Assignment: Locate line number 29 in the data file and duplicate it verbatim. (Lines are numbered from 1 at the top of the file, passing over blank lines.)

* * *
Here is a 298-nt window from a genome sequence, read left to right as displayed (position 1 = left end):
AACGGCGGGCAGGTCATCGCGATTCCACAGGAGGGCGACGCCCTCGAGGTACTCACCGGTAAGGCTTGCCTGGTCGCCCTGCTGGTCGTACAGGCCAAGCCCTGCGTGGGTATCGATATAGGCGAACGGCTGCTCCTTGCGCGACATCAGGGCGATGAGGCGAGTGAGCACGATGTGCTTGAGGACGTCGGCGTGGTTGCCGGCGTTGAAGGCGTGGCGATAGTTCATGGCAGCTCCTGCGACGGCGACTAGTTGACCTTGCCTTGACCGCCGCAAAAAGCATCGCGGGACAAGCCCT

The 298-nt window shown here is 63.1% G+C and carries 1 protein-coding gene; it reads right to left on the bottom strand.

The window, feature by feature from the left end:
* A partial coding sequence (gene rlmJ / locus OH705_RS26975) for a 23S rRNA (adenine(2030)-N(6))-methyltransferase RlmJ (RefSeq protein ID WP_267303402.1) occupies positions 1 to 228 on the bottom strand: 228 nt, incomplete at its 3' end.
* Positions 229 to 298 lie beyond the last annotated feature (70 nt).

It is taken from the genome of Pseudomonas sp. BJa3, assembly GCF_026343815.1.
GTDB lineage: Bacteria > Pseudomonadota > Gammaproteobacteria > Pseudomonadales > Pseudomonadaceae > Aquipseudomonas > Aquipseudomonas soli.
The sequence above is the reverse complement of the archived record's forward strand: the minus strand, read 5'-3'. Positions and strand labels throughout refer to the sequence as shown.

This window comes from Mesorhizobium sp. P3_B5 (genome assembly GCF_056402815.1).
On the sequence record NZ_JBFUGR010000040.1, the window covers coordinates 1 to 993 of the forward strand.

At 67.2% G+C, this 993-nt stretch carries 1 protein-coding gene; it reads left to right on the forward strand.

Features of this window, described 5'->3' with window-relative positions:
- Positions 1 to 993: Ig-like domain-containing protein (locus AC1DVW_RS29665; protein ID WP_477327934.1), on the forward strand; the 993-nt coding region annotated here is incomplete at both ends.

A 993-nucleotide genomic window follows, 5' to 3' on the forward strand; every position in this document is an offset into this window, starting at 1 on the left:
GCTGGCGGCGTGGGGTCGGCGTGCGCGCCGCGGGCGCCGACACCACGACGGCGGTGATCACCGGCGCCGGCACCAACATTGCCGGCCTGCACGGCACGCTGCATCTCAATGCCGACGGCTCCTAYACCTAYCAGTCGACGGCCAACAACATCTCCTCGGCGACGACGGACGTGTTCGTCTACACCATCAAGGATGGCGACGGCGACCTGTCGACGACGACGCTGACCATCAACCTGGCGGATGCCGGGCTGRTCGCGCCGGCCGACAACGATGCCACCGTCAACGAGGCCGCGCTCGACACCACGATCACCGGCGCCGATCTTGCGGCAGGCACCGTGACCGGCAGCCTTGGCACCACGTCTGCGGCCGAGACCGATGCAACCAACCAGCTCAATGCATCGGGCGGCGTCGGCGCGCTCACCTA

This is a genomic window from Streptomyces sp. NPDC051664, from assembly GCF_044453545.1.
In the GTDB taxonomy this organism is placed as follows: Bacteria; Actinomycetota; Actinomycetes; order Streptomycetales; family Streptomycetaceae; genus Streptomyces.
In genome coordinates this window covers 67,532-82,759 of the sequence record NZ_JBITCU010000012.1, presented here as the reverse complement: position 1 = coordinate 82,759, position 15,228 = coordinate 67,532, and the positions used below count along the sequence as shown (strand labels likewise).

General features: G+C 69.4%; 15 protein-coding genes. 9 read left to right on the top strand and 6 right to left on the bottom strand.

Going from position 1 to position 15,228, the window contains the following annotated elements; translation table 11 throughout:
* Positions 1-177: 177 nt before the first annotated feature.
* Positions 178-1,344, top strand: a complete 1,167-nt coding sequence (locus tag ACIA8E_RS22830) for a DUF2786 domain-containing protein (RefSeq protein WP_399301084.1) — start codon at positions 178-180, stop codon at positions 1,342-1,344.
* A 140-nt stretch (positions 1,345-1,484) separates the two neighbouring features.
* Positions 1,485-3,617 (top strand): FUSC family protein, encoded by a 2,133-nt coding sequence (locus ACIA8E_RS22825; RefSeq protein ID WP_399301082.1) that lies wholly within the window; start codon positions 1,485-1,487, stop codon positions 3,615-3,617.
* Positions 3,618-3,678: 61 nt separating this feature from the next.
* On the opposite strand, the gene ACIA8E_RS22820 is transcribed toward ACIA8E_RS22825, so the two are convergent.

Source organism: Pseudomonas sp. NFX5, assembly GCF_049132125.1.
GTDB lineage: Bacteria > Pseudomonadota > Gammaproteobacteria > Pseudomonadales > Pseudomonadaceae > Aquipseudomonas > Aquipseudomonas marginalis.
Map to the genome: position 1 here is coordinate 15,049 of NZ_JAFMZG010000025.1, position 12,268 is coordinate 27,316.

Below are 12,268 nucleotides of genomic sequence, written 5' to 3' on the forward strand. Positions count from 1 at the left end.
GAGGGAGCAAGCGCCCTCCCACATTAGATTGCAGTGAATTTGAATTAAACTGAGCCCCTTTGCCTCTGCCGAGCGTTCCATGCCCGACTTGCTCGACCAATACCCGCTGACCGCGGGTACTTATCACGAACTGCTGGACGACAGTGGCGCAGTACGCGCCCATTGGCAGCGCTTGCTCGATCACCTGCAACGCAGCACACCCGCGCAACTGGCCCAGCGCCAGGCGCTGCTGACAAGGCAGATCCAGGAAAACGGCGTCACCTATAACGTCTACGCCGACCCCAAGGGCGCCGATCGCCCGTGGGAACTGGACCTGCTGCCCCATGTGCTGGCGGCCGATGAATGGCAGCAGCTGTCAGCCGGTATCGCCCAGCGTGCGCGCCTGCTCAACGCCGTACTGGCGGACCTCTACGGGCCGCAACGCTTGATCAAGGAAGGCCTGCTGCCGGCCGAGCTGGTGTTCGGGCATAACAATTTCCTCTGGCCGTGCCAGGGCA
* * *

GTDB lineage: Bacteria > Pseudomonadota > Gammaproteobacteria > Pseudomonadales > Pseudomonadaceae > Aquipseudomonas > Aquipseudomonas marginalis.